Meanwhile, Canon supposedly is hard at work on a complete redo of their sensor lineup, but we’ve yet to see what that means. The M, R, and RP use older DSLR sensors; Canon’s next technology doesn’t yet exist in a camera, though I’m pretty sure it’s still progressing for deployment soon.

Still, as intriguing as all this sensor iteration and attention is, I’m going to say this: it’s more important that the new cameras get more attention to their ergonomics/haptics/menus and to “useful” photography features. 

Why? 

Because 60mp is only a 20% resolution increase from 45mp. That’s just above the borderline of any visibility to most people. If you were moving from a 24mp camera, you get a 48% resolution increase, which is significant and should be easily seen by most (assuming you’ve got good lenses and shot discipline). But the people buying 24mp are buying it for value, while the “more megapixel” folks are a smaller base and buying to “have the best."

Overall, the pixel count numbers may look bigger and bigger, but the benefits are getting smaller and smaller. The pixel shift capability intrigues me more than the megapixel count, frankly, as when that is done properly you get noise, acuity, and resolution gains all rolled into one, and without added diffraction impacts from increasing the pixel count (assuming your subject is still; I don’t need 60mp+ for a moving subject ;~).

But think about it for a moment: with your current camera can you combine HDR, interval shooting, focus shift shooting, and pixel-shift shooting to build an incredible database to process an image from? Nope. The camera makers aren’t thinking photographically, they’re thinking about how many photons they can collect and convert in a smaller photosite. Not the same thing. 

It’s the serious photographers that are left still buying equipment these days. We need to be demanding more photographically-useful features over pixel count, in my opinion. A 36mp camera that combined HDR/interval/focus-shift/pixel-shift would run rings around a straight 60mp camera for landscape photography, for instance. Which are we more likely to get? ;~(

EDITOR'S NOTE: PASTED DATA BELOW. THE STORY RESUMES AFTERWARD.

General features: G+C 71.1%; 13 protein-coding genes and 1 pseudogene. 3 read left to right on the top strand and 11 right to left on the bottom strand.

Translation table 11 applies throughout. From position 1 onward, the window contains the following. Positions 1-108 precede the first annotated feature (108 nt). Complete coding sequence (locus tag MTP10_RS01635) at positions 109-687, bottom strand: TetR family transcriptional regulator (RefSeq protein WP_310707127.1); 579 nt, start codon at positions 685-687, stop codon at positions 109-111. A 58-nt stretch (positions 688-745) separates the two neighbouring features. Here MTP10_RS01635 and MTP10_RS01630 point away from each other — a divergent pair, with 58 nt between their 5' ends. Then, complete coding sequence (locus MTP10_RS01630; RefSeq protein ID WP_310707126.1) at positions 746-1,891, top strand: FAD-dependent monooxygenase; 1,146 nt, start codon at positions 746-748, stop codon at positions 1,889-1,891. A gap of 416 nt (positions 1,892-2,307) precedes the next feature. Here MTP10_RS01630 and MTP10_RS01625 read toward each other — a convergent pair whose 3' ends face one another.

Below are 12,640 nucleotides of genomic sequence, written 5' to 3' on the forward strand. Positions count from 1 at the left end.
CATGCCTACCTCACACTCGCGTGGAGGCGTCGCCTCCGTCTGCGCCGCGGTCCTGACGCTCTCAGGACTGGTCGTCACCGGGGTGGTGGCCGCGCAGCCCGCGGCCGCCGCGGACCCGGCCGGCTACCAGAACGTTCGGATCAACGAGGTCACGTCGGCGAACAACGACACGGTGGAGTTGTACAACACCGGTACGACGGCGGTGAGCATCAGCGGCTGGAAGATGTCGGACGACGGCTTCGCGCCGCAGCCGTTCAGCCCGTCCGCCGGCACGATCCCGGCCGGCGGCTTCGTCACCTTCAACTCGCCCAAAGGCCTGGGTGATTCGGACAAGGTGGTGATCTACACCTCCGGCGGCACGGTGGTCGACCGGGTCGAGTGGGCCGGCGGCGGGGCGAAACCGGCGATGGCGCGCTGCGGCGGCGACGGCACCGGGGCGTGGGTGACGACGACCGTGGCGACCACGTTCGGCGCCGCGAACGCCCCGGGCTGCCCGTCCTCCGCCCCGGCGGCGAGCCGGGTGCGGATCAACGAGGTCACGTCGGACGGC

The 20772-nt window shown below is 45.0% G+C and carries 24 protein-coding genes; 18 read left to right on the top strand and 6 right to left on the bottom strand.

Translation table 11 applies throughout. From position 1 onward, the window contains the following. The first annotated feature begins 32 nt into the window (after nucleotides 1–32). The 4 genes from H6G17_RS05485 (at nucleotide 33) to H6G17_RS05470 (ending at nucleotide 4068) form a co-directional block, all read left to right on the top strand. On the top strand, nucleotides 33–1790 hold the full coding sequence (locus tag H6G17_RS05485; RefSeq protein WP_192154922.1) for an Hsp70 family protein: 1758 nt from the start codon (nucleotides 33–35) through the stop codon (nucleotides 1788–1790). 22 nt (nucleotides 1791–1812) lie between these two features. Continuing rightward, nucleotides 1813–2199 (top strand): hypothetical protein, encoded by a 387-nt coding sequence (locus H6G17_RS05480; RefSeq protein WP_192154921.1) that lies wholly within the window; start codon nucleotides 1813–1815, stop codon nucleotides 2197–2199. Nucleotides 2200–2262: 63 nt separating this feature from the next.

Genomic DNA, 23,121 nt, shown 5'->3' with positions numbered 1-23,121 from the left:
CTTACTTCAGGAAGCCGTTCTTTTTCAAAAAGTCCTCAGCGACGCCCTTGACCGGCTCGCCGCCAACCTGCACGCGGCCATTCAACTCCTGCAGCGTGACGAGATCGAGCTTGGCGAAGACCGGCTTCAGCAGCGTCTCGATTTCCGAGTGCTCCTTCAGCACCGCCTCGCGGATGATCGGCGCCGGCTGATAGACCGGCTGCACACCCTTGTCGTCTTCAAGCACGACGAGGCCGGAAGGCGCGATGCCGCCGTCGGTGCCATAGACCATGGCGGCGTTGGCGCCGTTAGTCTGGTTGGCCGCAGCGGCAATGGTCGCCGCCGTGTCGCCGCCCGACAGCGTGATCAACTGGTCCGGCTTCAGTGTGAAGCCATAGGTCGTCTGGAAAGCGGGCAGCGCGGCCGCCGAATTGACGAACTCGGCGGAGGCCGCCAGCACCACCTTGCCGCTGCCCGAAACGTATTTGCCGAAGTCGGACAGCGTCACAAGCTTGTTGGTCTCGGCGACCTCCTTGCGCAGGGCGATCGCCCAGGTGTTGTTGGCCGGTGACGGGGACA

That said, from the announcement I believe that Sony Imaging made a lot of right decisions. Plenty of detail was paid to things that many of us had complained about on previous A7 cameras. But whether that adds up to a true step forward I won’t be able to tell you until I’ve tested the A7Rm4 this fall (because of my travel schedule, I’d need a camera in early August to do anything sooner, and that’s not happening).

Meanwhile, get ready for more announcements. Many more announcements. At least three full frame bodies and plenty of lenses from everyone in the next six months. 

Sony Adds Pixels to the A7R

bythom sony a7rm4-2

Sony this morning announced the A7R Mark IV (I abbreviate this as A7Rm4). In essence, this camera appears to take the Sony Semiconductor 26mp APS-C Exmor sensor and scale that up to full frame, producing approximately 60mp. Of course, in APS-C crop, the A7R Mark IV will produce 26mp.

While a lot of folk will get excited about the pixel production—especially since there’s a pixel shift capability for up to 16 frames, which can create 19008x12672 pixel 240mp images—the things I’m most happy to see with this new camera are much more subtle.

Take a look at that image, above. In particular, the C3 and AF-ON buttons: they can now much more easily be found by feel and operated when using gloves. Battery life has improved slightly, and the camera can be powered via USB. Sony has also beefed up the lens mount and weather sealing, including fixing the bottom plate vulnerability. The hand grip has been beefed up a bit, too.

Inside you’ll find important changes, too. The EVF is now a 5.76m dot UXGA OLED, retaining the ability to run at 120Hz. I’m also interested in the communication upgrades, including 5Ghz Wi-Fi (in some countries) and USB-C (3.2 Gen 1) that supports an FTP connection, including background transfers. We finally get two matching UHS-II slots. The shutter has been upgraded to produce less shock, as well. 

Video has been upgraded a bit, too, with the APS-C crop producing full pixel production in 4K, and available as S-Log2/3 or HLG graded. Video focus now adds Real-time Eye AF, too.